South Korea has finally announced its plans for cryptocurrency trading in the country, confirming it will not ban the practice.
Earlier this year, lawmakers in Seoul set the price of bitcoin tumbling when rumours of a ban circulated.
Yet, the country’s finance minister has cleared up the concerns. Earlier today, Kim Dong-yeon said:
“There is no intention to ban or suppress cryptocurrency (market).”
Instead, the South Korean government is merely looking to regulate exchanges.
Why was there going to be a ban on South Korea cryptocurrency trading?
South Korea has become a very popular hub when it comes to cryptocurrencies. The spike in bitcoin last year led to a rise in people across the country trading digital currencies and hoping to make money online.
The South Korea cryptocurrency demand is so high that prices are often 30 to 40 percent higher than in other markets, such as the US.
This was one of the reasons the regulators were looking to block cryptocurrency trading in the country. In addition, concerns were raised amongst government officials about the illicit ways cryptocurrencies, such as bitcoin, are used.
For instance, South Koreans are now only allowed to use real-name bank accounts for crypto-trading. This is in order to prevent digital currencies from being used for money laundering or other crimes.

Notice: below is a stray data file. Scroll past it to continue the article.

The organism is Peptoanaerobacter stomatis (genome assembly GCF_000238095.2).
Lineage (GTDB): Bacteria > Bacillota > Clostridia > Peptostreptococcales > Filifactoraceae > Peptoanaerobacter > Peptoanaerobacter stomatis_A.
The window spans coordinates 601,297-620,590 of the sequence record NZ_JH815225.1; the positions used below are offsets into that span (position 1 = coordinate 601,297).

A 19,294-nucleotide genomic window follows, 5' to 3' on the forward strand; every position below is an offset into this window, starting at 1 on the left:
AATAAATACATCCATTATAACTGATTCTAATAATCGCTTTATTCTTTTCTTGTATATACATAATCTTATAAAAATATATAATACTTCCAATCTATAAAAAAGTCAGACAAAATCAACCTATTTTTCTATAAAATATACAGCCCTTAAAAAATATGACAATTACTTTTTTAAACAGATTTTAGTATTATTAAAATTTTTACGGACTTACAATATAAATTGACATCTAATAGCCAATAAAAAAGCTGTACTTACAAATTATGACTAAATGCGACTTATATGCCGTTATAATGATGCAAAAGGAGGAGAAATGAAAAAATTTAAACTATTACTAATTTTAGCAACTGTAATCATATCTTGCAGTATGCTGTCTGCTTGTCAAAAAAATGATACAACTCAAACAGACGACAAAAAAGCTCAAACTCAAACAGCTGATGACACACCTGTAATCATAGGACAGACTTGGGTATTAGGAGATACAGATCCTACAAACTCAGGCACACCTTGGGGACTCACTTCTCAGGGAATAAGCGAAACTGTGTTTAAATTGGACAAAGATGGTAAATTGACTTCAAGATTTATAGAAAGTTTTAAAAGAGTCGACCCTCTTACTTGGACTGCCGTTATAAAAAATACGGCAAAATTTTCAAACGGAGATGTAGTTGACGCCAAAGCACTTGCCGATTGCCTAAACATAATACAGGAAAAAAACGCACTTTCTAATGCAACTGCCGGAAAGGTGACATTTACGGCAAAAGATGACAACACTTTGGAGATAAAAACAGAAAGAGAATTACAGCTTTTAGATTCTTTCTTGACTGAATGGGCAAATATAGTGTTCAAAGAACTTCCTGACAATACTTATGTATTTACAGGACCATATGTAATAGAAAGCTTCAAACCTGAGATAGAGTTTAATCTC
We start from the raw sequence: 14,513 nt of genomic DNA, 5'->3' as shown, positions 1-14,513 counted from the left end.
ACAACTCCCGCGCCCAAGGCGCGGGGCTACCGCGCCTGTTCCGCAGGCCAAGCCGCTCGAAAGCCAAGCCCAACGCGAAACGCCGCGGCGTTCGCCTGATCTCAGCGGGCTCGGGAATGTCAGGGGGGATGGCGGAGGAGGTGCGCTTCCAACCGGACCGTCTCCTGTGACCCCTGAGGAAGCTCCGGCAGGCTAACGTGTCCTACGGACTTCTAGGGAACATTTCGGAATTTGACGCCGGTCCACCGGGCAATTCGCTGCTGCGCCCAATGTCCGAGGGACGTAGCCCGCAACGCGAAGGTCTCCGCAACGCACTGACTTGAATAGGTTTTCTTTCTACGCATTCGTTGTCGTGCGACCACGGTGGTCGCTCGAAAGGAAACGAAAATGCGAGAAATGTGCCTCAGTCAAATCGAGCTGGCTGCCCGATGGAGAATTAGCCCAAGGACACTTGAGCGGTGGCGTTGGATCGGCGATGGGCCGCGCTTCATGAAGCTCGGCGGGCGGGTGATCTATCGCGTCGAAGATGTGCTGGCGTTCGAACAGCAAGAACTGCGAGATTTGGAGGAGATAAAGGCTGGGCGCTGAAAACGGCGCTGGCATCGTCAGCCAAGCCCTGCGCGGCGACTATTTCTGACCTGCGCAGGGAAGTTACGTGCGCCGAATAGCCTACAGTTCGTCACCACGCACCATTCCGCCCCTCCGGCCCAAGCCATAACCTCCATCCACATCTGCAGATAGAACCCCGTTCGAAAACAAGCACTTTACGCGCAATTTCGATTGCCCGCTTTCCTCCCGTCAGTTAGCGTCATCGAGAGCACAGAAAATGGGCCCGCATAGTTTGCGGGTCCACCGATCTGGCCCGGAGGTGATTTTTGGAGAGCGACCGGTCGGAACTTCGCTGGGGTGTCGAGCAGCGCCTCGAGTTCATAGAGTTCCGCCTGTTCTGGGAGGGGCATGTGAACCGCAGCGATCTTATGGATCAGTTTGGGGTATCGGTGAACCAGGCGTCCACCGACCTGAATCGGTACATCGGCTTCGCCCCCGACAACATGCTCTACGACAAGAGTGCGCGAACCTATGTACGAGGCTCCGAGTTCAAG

As well, there has been a rise in illegal foreign currency trading, as a result of cryptocurrency. Customs said there was one case where Japanese investors sent around $50m worth of Japanese yen to their South Korean partners for illegal currency trading.
It’s not just South Korea that’s concerned about cryptocurrency
Bitcoin is skating around the $10,000 mark following all the ups and downs from regulators in 2018. And it’s not just the regulators; this week Facebook revealed it was cracking down on ads featuring bitcoins and ICOs in its first stance on cryptocurrencies.
Despite Facebook’s founder Mark Zuckerberg expressing an interest in cryptocurrency, the platform is banning the ads as a way to crack down on scams and frauds on Facebook.